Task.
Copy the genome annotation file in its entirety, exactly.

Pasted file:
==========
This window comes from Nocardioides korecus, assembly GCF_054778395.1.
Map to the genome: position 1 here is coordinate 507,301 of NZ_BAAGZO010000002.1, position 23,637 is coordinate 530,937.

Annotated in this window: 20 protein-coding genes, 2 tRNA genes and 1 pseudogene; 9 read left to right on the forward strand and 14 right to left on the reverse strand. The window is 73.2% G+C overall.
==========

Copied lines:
This window comes from Nocardioides korecus, assembly GCF_054778395.1.
Map to the genome: position 1 here is coordinate 507,301 of NZ_BAAGZO010000002.1, position 23,637 is coordinate 530,937.

Annotated in this window: 20 protein-coding genes, 2 tRNA genes and 1 pseudogene; 9 read left to right on the forward strand and 14 right to left on the reverse strand. The window is 73.2% G+C overall.